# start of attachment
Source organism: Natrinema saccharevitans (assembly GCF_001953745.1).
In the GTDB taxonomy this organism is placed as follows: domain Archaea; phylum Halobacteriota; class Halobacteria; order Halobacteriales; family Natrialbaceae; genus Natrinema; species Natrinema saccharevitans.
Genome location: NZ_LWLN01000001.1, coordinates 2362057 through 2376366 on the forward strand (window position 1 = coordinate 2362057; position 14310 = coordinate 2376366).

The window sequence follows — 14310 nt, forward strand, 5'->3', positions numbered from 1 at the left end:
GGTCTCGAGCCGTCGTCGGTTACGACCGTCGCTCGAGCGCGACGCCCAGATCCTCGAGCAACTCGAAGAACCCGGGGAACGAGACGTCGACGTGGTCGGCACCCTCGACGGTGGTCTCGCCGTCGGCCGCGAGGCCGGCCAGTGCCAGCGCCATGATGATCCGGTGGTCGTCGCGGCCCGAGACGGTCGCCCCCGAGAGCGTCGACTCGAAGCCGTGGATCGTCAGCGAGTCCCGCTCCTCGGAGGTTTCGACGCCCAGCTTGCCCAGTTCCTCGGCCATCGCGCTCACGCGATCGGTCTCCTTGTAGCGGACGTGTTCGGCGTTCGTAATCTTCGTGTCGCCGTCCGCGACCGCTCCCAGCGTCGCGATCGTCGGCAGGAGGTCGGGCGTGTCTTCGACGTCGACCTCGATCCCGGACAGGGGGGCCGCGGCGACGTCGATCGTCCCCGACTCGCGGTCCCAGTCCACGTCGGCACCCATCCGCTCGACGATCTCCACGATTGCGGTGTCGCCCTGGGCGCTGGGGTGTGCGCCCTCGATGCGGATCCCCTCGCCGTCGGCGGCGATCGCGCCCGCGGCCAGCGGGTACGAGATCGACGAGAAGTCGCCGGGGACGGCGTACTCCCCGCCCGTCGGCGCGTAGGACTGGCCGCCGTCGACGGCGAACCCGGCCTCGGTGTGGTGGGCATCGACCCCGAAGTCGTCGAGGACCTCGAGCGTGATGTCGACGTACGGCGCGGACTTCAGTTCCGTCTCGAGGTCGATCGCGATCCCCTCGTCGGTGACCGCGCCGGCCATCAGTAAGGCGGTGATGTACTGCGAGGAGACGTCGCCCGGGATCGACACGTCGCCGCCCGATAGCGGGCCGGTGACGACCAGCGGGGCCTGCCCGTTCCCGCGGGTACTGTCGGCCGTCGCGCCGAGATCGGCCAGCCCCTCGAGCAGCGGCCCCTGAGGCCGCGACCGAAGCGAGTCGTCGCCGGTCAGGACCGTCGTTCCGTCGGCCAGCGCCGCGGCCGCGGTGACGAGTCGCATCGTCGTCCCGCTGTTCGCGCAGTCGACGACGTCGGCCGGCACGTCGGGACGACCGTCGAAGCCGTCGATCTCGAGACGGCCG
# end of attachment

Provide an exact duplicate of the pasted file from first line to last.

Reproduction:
Source organism: Natrinema saccharevitans (assembly GCF_001953745.1).
In the GTDB taxonomy this organism is placed as follows: domain Archaea; phylum Halobacteriota; class Halobacteria; order Halobacteriales; family Natrialbaceae; genus Natrinema; species Natrinema saccharevitans.
Genome location: NZ_LWLN01000001.1, coordinates 2362057 through 2376366 on the forward strand (window position 1 = coordinate 2362057; position 14310 = coordinate 2376366).

The window sequence follows — 14310 nt, forward strand, 5'->3', positions numbered from 1 at the left end:
GGTCTCGAGCCGTCGTCGGTTACGACCGTCGCTCGAGCGCGACGCCCAGATCCTCGAGCAACTCGAAGAACCCGGGGAACGAGACGTCGACGTGGTCGGCACCCTCGACGGTGGTCTCGCCGTCGGCCGCGAGGCCGGCCAGTGCCAGCGCCATGATGATCCGGTGGTCGTCGCGGCCCGAGACGGTCGCCCCCGAGAGCGTCGACTCGAAGCCGTGGATCGTCAGCGAGTCCCGCTCCTCGGAGGTTTCGACGCCCAGCTTGCCCAGTTCCTCGGCCATCGCGCTCACGCGATCGGTCTCCTTGTAGCGGACGTGTTCGGCGTTCGTAATCTTCGTGTCGCCGTCCGCGACCGCTCCCAGCGTCGCGATCGTCGGCAGGAGGTCGGGCGTGTCTTCGACGTCGACCTCGATCCCGGACAGGGGGGCCGCGGCGACGTCGATCGTCCCCGACTCGCGGTCCCAGTCCACGTCGGCACCCATCCGCTCGACGATCTCCACGATTGCGGTGTCGCCCTGGGCGCTGGGGTGTGCGCCCTCGATGCGGATCCCCTCGCCGTCGGCGGCGATCGCGCCCGCGGCCAGCGGGTACGAGATCGACGAGAAGTCGCCGGGGACGGCGTACTCCCCGCCCGTCGGCGCGTAGGACTGGCCGCCGTCGACGGCGAACCCGGCCTCGGTGTGGTGGGCATCGACCCCGAAGTCGTCGAGGACCTCGAGCGTGATGTCGACGTACGGCGCGGACTTCAGTTCCGTCTCGAGGTCGATCGCGATCCCCTCGTCGGTGACCGCGCCGGCCATCAGTAAGGCGGTGATGTACTGCGAGGAGACGTCGCCCGGGATCGACACGTCGCCGCCCGATAGCGGGCCGGTGACGACCAGCGGGGCCTGCCCGTTCCCGCGGGTACTGTCGGCCGTCGCGCCGAGATCGGCCAGCCCCTCGAGCAGCGGCCCCTGAGGCCGCGACCGAAGCGAGTCGTCGCCGGTCAGGACCGTCGTTCCGTCGGCCAGCGCCGCGGCCGCGGTGACGAGTCGCATCGTCGTCCCGCTGTTCGCGCAGTCGACGACGTCGGCCGGCACGTCGGGACGACCGTCGAAGCCGTCGATCTCGAGACGGCCG